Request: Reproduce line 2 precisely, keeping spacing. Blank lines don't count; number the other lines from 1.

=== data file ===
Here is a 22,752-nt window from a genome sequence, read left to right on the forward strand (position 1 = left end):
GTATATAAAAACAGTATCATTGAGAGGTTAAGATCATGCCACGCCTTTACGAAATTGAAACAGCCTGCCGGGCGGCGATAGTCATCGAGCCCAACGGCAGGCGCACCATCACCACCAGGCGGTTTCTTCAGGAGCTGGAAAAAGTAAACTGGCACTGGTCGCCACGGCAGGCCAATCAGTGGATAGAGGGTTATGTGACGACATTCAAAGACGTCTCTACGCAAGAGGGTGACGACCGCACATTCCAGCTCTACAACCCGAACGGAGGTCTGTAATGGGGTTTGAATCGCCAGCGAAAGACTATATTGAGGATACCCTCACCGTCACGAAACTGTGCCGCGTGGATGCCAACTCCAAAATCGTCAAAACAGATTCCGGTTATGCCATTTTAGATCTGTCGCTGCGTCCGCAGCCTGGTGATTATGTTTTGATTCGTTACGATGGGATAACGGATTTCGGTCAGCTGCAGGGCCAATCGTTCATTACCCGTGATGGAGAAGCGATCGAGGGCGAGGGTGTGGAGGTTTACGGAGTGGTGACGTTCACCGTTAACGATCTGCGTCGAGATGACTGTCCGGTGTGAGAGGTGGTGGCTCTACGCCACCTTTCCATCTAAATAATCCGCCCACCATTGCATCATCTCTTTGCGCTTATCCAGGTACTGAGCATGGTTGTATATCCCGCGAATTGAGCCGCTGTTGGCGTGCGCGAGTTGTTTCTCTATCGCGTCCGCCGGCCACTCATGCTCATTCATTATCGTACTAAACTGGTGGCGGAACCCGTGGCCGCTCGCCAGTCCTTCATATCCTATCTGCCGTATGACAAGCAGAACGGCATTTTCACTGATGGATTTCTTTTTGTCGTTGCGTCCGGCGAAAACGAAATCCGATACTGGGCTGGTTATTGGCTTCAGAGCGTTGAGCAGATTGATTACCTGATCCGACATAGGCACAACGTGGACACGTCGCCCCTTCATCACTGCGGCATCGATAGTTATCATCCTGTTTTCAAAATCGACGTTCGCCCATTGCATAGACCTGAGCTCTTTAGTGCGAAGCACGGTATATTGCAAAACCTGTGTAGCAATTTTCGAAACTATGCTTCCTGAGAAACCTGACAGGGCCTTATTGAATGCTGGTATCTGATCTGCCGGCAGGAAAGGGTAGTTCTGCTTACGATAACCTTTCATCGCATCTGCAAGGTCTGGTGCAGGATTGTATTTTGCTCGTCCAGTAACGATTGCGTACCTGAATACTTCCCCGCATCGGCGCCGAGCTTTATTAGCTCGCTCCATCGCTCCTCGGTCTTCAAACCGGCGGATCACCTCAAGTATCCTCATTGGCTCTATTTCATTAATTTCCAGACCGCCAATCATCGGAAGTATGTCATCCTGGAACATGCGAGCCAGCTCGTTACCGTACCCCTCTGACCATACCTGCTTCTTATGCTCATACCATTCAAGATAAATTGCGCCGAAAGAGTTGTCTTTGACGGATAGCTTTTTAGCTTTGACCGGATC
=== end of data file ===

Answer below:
GTATATAAAAACAGTATCATTGAGAGGTTAAGATCATGCCACGCCTTTACGAAATTGAAACAGCCTGCCGGGCGGCGATAGTCATCGAGCCCAACGGCAGGCGCACCATCACCACCAGGCGGTTTCTTCAGGAGCTGGAAAAAGTAAACTGGCACTGGTCGCCACGGCAGGCCAATCAGTGGATAGAGGGTTATGTGACGACATTCAAAGACGTCTCTACGCAAGAGGGTGACGACCGCACATTCCAGCTCTACAACCCGAACGGAGGTCTGTAATGGGGTTTGAATCGCCAGCGAAAGACTATATTGAGGATACCCTCACCGTCACGAAACTGTGCCGCGTGGATGCCAACTCCAAAATCGTCAAAACAGATTCCGGTTATGCCATTTTAGATCTGTCGCTGCGTCCGCAGCCTGGTGATTATGTTTTGATTCGTTACGATGGGATAACGGATTTCGGTCAGCTGCAGGGCCAATCGTTCATTACCCGTGATGGAGAAGCGATCGAGGGCGAGGGTGTGGAGGTTTACGGAGTGGTGACGTTCACCGTTAACGATCTGCGTCGAGATGACTGTCCGGTGTGAGAGGTGGTGGCTCTACGCCACCTTTCCATCTAAATAATCCGCCCACCATTGCATCATCTCTTTGCGCTTATCCAGGTACTGAGCATGGTTGTATATCCCGCGAATTGAGCCGCTGTTGGCGTGCGCGAGTTGTTTCTCTATCGCGTCCGCCGGCCACTCATGCTCATTCATTATCGTACTAAACTGGTGGCGGAACCCGTGGCCGCTCGCCAGTCCTTCATATCCTATCTGCCGTATGACAAGCAGAACGGCATTTTCACTGATGGATTTCTTTTTGTCGTTGCGTCCGGCGAAAACGAAATCCGATACTGGGCTGGTTATTGGCTTCAGAGCGTTGAGCAGATTGATTACCTGATCCGACATAGGCACAACGTGGACACGTCGCCCCTTCATCACTGCGGCATCGATAGTTATCATCCTGTTTTCAAAATCGACGTTCGCCCATTGCATAGACCTGAGCTCTTTAGTGCGAAGCACGGTATATTGCAAAACCTGTGTAGCAATTTTCGAAACTATGCTTCCTGAGAAACCTGACAGGGCCTTATTGAATGCTGGTATCTGATCTGCCGGCAGGAAAGGGTAGTTCTGCTTACGATAACCTTTCATCGCATCTGCAAGGTCTGGTGCAGGATTGTATTTTGCTCGTCCAGTAACGATTGCGTACCTGAATACTTCCCCGCATCGGCGCCGAGCTTTATTAGCTCGCTCCATCGCTCCTCGGTCTTCAAACCGGCGGATCACCTCAAGTATCCTCATTGGCTCTATTTCATTAATTTCCAGACCGCCAATCATCGGAAGTATGTCATCCTGGAACATGCGAGCCAGCTCGTTACCGTACCCCTCTGACCATACCTGCTTCTTATGCTCATACCATTCAAGATAAATTGCGCCGAAAGAGTTGTCTTTGACGGATAGCTTTTTAGCTTTGACCGGATC